Created in Scotland in the late 19th century, Camp Coffee was one of the first attempts at instant coffee. It’s said that the brown, syrupy liquid—a blend of coffee, chicory, water, and sugar—was invented for the Scottish regiment of the Gordon Highlanders to bring on campaigns abroad. Drinkers simply mixed Camp Coffee with warm milk to make a quick pick-me-up.
For people who grew up in working-class families in the United Kingdom during the 1950s and ’60s, it is nostalgia in a bottle. The coffee habit had hardly touched such communities at that time and tea was the almost-universal choice for a hot drink. The bottle of Camp often sat on the shelf for years, just in case the dreaded coffee-drinking relative turned up unexpectedly. Still, it provided many Brits their first taste of coffee. But by the 1970s, it had largely been replaced by freeze-dried instant coffee.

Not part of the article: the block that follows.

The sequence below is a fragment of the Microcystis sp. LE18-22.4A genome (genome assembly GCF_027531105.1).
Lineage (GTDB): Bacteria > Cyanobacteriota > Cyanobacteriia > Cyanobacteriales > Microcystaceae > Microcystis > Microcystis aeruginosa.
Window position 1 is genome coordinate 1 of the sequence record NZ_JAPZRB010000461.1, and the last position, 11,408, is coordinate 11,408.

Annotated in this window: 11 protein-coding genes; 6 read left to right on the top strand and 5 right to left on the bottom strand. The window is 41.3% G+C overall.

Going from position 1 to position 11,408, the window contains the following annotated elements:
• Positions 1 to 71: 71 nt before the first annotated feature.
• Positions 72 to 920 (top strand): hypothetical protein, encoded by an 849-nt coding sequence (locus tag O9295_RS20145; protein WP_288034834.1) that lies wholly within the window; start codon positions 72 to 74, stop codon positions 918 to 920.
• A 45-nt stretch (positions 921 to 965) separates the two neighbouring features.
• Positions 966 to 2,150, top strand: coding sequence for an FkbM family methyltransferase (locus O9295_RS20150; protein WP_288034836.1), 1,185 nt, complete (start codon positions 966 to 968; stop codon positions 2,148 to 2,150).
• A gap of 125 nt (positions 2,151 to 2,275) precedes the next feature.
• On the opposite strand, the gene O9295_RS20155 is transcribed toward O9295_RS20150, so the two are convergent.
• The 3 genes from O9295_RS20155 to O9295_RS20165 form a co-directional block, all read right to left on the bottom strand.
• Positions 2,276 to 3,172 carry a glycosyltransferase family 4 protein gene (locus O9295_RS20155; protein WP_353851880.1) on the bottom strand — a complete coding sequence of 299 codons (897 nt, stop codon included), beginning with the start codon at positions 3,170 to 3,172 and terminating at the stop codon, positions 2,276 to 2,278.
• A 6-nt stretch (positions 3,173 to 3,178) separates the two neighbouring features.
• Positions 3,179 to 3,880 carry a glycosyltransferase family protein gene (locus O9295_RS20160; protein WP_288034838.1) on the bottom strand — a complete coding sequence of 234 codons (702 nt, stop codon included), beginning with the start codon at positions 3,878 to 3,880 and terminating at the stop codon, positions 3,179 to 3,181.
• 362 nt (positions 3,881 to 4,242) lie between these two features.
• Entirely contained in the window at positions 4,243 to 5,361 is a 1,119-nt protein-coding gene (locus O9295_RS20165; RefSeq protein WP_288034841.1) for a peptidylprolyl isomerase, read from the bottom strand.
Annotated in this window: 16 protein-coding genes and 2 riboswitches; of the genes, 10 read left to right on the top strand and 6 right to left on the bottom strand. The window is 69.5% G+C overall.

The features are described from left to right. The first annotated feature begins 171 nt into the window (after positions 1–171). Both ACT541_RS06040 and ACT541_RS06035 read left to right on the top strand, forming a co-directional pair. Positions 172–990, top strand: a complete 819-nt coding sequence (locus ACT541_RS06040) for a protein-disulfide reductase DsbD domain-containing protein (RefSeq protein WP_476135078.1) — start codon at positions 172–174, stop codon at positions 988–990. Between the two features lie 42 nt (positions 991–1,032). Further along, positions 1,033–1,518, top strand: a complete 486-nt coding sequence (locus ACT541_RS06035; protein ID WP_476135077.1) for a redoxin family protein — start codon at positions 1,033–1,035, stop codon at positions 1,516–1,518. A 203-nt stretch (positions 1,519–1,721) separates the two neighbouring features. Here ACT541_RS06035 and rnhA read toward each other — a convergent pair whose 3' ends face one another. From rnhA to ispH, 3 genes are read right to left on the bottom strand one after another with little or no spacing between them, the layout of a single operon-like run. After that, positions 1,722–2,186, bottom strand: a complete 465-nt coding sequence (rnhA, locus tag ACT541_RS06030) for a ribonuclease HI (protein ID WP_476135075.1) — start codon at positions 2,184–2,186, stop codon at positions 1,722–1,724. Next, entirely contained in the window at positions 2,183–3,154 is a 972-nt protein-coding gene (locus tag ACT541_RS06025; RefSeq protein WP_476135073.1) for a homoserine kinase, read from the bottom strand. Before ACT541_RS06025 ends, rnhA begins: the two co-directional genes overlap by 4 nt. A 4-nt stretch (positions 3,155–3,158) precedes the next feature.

For those whose normal caffeinated drink of choice is coffee, Camp doesn’t quite hit the mark. But if you are not a coffee purist, it has an acceptable, if unconventional, sweet flavor. Though some mix it with cold milk and ice for an iced coffee, its most popular modern use is in baking. For a hit of coffee-esque flavor, it can be added to everything from cakes and cookies to ice cream and Rice Krispie treats. In fact, you’re more likely to find the bottles in the baking aisle in a British supermarket instead of the coffee section.
Need to Know
The label on the bottle has been the subject of some controversy. Originally it showed a seated officer of the Gordon Highlanders receiving coffee from a Sikh servant holding a coffee tray. Objections relating to imperialism resulted in removing the tray in the 1970s (but the servant still stood) and, more recently, removing the hierarchy altogether. Now the labels depict both men sitting together, drinking coffee.